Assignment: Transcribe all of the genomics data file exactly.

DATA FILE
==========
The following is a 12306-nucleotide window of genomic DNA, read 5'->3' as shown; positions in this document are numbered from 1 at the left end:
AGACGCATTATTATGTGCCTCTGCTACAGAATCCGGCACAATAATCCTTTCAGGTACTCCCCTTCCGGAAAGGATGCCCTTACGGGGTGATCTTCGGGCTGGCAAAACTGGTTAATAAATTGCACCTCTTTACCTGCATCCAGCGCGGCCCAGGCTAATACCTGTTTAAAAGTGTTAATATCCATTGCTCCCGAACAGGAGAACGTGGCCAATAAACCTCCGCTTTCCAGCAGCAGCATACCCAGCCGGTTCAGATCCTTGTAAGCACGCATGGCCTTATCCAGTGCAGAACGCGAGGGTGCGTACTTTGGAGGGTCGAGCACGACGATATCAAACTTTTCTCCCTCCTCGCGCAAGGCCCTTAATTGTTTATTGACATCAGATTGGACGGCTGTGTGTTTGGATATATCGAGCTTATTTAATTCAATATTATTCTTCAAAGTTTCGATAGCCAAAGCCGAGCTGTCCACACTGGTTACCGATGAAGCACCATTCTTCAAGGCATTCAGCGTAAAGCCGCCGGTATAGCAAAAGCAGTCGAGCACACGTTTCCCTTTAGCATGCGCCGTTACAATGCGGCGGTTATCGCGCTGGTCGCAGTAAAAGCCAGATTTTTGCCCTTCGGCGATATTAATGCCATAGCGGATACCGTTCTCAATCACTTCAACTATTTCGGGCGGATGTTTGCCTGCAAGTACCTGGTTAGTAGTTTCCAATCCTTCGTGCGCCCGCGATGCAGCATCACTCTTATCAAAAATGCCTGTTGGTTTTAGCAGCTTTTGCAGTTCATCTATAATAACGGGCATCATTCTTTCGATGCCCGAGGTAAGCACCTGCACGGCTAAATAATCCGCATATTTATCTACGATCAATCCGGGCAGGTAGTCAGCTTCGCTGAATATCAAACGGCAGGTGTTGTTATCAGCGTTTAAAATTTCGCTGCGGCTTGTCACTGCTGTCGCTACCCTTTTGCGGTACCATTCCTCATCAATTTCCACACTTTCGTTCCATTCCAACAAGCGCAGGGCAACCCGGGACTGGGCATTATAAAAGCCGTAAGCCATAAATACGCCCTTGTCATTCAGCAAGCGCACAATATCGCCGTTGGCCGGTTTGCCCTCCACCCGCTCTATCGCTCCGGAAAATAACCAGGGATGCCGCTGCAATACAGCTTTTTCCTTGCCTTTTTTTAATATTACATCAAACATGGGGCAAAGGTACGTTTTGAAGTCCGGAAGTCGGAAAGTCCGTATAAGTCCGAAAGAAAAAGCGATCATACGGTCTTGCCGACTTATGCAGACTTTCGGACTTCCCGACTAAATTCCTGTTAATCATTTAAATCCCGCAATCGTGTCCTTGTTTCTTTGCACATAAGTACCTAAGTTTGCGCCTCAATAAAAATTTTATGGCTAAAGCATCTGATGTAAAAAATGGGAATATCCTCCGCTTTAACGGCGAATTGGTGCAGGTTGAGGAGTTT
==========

The following is a 12306-nucleotide window of genomic DNA, read 5'->3' as shown; positions in this document are numbered from 1 at the left end:
AGACGCATTATTATGTGCCTCTGCTACAGAATCCGGCACAATAATCCTTTCAGGTACTCCCCTTCCGGAAAGGATGCCCTTACGGGGTGATCTTCGGGCTGGCAAAACTGGTTAATAAATTGCACCTCTTTACCTGCATCCAGCGCGGCCCAGGCTAATACCTGTTTAAAAGTGTTAATATCCATTGCTCCCGAACAGGAGAACGTGGCCAATAAACCTCCGCTTTCCAGCAGCAGCATACCCAGCCGGTTCAGATCCTTGTAAGCACGCATGGCCTTATCCAGTGCAGAACGCGAGGGTGCGTACTTTGGAGGGTCGAGCACGACGATATCAAACTTTTCTCCCTCCTCGCGCAAGGCCCTTAATTGTTTATTGACATCAGATTGGACGGCTGTGTGTTTGGATATATCGAGCTTATTTAATTCAATATTATTCTTCAAAGTTTCGATAGCCAAAGCCGAGCTGTCCACACTGGTTACCGATGAAGCACCATTCTTCAAGGCATTCAGCGTAAAGCCGCCGGTATAGCAAAAGCAGTCGAGCACACGTTTCCCTTTAGCATGCGCCGTTACAATGCGGCGGTTATCGCGCTGGTCGCAGTAAAAGCCAGATTTTTGCCCTTCGGCGATATTAATGCCATAGCGGATACCGTTCTCAATCACTTCAACTATTTCGGGCGGATGTTTGCCTGCAAGTACCTGGTTAGTAGTTTCCAATCCTTCGTGCGCCCGCGATGCAGCATCACTCTTATCAAAAATGCCTGTTGGTTTTAGCAGCTTTTGCAGTTCATCTATAATAACGGGCATCATTCTTTCGATGCCCGAGGTAAGCACCTGCACGGCTAAATAATCCGCATATTTATCTACGATCAATCCGGGCAGGTAGTCAGCTTCGCTGAATATCAAACGGCAGGTGTTGTTATCAGCGTTTAAAATTTCGCTGCGGCTTGTCACTGCTGTCGCTACCCTTTTGCGGTACCATTCCTCATCAATTTCCACACTTTCGTTCCATTCCAACAAGCGCAGGGCAACCCGGGACTGGGCATTATAAAAGCCGTAAGCCATAAATACGCCCTTGTCATTCAGCAAGCGCACAATATCGCCGTTGGCCGGTTTGCCCTCCACCCGCTCTATCGCTCCGGAAAATAACCAGGGATGCCGCTGCAATACAGCTTTTTCCTTGCCTTTTTTTAATATTACATCAAACATGGGGCAAAGGTACGTTTTGAAGTCCGGAAGTCGGAAAGTCCGTATAAGTCCGAAAGAAAAAGCGATCATACGGTCTTGCCGACTTATGCAGACTTTCGGACTTCCCGACTAAATTCCTGTTAATCATTTAAATCCCGCAATCGTGTCCTTGTTTCTTTGCACATAAGTACCTAAGTTTGCGCCTCAATAAAAATTTTATGGCTAAAGCATCTGATGTAAAAAATGGGAATATCCTCCGCTTTAACGGCGAATTGGTGCAGGTTGAGGAGTTT